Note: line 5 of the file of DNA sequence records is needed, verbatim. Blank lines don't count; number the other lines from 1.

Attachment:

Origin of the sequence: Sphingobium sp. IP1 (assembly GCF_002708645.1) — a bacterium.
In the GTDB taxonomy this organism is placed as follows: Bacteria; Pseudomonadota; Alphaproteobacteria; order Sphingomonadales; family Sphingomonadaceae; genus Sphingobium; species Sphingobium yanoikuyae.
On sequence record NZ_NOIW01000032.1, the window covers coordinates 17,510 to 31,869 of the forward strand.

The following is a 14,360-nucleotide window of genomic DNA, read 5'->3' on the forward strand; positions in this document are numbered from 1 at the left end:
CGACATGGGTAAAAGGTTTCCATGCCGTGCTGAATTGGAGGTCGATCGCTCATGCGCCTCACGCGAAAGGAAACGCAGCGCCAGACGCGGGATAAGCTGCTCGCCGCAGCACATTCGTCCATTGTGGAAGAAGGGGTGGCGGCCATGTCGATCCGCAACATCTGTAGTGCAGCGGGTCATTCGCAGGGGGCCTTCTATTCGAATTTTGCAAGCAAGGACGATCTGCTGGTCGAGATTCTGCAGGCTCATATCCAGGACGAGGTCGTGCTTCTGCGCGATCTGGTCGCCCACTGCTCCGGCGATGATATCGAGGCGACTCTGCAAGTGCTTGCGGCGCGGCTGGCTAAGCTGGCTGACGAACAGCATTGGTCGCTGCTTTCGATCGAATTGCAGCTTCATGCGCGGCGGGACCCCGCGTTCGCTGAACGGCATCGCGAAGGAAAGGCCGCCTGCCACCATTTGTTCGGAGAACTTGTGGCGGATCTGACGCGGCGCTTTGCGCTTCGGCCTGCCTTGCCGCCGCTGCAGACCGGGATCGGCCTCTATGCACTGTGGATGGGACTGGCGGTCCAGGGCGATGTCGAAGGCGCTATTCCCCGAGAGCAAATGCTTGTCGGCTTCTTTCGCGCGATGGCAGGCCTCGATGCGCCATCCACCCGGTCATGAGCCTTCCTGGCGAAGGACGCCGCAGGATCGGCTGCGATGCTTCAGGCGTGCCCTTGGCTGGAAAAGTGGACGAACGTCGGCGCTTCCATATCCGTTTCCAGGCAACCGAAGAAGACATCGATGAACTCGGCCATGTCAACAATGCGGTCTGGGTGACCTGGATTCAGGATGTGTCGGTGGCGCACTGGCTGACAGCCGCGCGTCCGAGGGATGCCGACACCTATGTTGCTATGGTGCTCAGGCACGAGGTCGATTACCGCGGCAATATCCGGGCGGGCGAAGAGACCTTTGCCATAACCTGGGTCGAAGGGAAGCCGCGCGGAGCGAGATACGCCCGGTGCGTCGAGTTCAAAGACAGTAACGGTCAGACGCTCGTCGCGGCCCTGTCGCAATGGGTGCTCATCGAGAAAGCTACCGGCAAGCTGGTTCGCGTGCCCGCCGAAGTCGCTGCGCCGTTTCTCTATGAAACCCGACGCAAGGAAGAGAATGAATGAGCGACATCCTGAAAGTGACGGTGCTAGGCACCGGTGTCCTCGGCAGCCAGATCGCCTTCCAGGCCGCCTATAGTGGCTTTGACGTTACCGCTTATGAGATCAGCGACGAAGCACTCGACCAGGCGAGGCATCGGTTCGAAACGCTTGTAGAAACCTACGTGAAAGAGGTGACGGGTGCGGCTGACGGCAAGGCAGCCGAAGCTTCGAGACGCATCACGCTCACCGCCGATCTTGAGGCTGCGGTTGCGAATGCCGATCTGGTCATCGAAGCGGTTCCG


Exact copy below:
CGACATGGGTAAAAGGTTTCCATGCCGTGCTGAATTGGAGGTCGATCGCTCATGCGCCTCACGCGAAAGGAAACGCAGCGCCAGACGCGGGATAAGCTGCTCGCCGCAGCACATTCGTCCATTGTGGAAGAAGGGGTGGCGGCCATGTCGATCCGCAACATCTGTAGTGCAGCGGGTCATTCGCAGGGGGCCTTCTATTCGAATTTTGCAAGCAAGGACGATCTGCTGGTCGAGATTCTGCAGGCTCATATCCAGGACGAGGTCGTGCTTCTGCGCGATCTGGTCGCCCACTGCTCCGGCGATGATATCGAGGCGACTCTGCAAGTGCTTGCGGCGCGGCTGGCTAAGCTGGCTGACGAACAGCATTGGTCGCTGCTTTCGATCGAATTGCAGCTTCATGCGCGGCGGGACCCCGCGTTCGCTGAACGGCATCGCGAAGGAAAGGCCGCCTGCCACCATTTGTTCGGAGAACTTGTGGCGGATCTGACGCGGCGCTTTGCGCTTCGGCCTGCCTTGCCGCCGCTGCAGACCGGGATCGGCCTCTATGCACTGTGGATGGGACTGGCGGTCCAGGGCGATGTCGAAGGCGCTATTCCCCGAGAGCAAATGCTTGTCGGCTTCTTTCGCGCGATGGCAGGCCTCGATGCGCCATCCACCCGGTCATGAGCCTTCCTGGCGAAGGACGCCGCAGGATCGGCTGCGATGCTTCAGGCGTGCCCTTGGCTGGAAAAGTGGACGAACGTCGGCGCTTCCATATCCGTTTCCAGGCAACCGAAGAAGACATCGATGAACTCGGCCATGTCAACAATGCGGTCTGGGTGACCTGGATTCAGGATGTGTCGGTGGCGCACTGGCTGACAGCCGCGCGTCCGAGGGATGCCGACACCTATGTTGCTATGGTGCTCAGGCACGAGGTCGATTACCGCGGCAATATCCGGGCGGGCGAAGAGACCTTTGCCATAACCTGGGTCGAAGGGAAGCCGCGCGGAGCGAGATACGCCCGGTGCGTCGAGTTCAAAGACAGTAACGGTCAGACGCTCGTCGCGGCCCTGTCGCAATGGGTGCTCATCGAGAAAGCTACCGGCAAGCTGGTTCGCGTGCCCGCCGAAGTCGCTGCGCCGTTTCTCTATGAAACCCGACGCAAGGAAGAGAATGAATGAGCGACATCCTGAAAGTGACGGTGCTAGGCACCGGTGTCCTCGGCAGCCAGATCGCCTTCCAGGCCGCCTATAGTGGCTTTGACGTTACCGCTTATGAGATCAGCGACGAAGCACTCGACCAGGCGAGGCATCGGTTCGAAACGCTTGTAGAAACCTACGTGAAAGAGGTGACGGGTGCGGCTGACGGCAAGGCAGCCGAAGCTTCGAGACGCATCACGCTCACCGCCGATCTTGAGGCTGCGGTTGCGAATGCCGATCTGGTCATCGAAGCGGTTCCG